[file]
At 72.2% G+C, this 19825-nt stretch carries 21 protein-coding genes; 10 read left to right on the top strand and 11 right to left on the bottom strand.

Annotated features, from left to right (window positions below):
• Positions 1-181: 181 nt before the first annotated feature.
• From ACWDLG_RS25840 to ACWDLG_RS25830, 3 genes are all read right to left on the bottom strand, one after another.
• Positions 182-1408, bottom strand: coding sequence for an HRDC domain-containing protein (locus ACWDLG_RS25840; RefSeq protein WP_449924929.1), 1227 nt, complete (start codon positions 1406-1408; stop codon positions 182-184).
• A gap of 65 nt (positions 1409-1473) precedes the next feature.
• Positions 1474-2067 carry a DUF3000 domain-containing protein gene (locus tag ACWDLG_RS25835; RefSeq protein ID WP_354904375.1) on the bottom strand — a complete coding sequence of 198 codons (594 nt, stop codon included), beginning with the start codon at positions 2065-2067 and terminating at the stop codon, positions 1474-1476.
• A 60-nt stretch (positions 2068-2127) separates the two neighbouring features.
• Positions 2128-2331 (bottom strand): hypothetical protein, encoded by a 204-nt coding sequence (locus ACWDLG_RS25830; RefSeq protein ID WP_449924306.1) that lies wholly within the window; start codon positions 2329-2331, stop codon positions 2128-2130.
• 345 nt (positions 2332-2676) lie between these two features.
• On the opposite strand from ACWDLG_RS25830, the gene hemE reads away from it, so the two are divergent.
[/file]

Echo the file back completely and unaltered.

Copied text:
At 72.2% G+C, this 19825-nt stretch carries 21 protein-coding genes; 10 read left to right on the top strand and 11 right to left on the bottom strand.

Annotated features, from left to right (window positions below):
• Positions 1-181: 181 nt before the first annotated feature.
• From ACWDLG_RS25840 to ACWDLG_RS25830, 3 genes are all read right to left on the bottom strand, one after another.
• Positions 182-1408, bottom strand: coding sequence for an HRDC domain-containing protein (locus ACWDLG_RS25840; RefSeq protein WP_449924929.1), 1227 nt, complete (start codon positions 1406-1408; stop codon positions 182-184).
• A gap of 65 nt (positions 1409-1473) precedes the next feature.
• Positions 1474-2067 carry a DUF3000 domain-containing protein gene (locus tag ACWDLG_RS25835; RefSeq protein ID WP_354904375.1) on the bottom strand — a complete coding sequence of 198 codons (594 nt, stop codon included), beginning with the start codon at positions 2065-2067 and terminating at the stop codon, positions 1474-1476.
• A 60-nt stretch (positions 2068-2127) separates the two neighbouring features.
• Positions 2128-2331 (bottom strand): hypothetical protein, encoded by a 204-nt coding sequence (locus ACWDLG_RS25830; RefSeq protein ID WP_449924306.1) that lies wholly within the window; start codon positions 2329-2331, stop codon positions 2128-2130.
• 345 nt (positions 2332-2676) lie between these two features.
• On the opposite strand from ACWDLG_RS25830, the gene hemE reads away from it, so the two are divergent.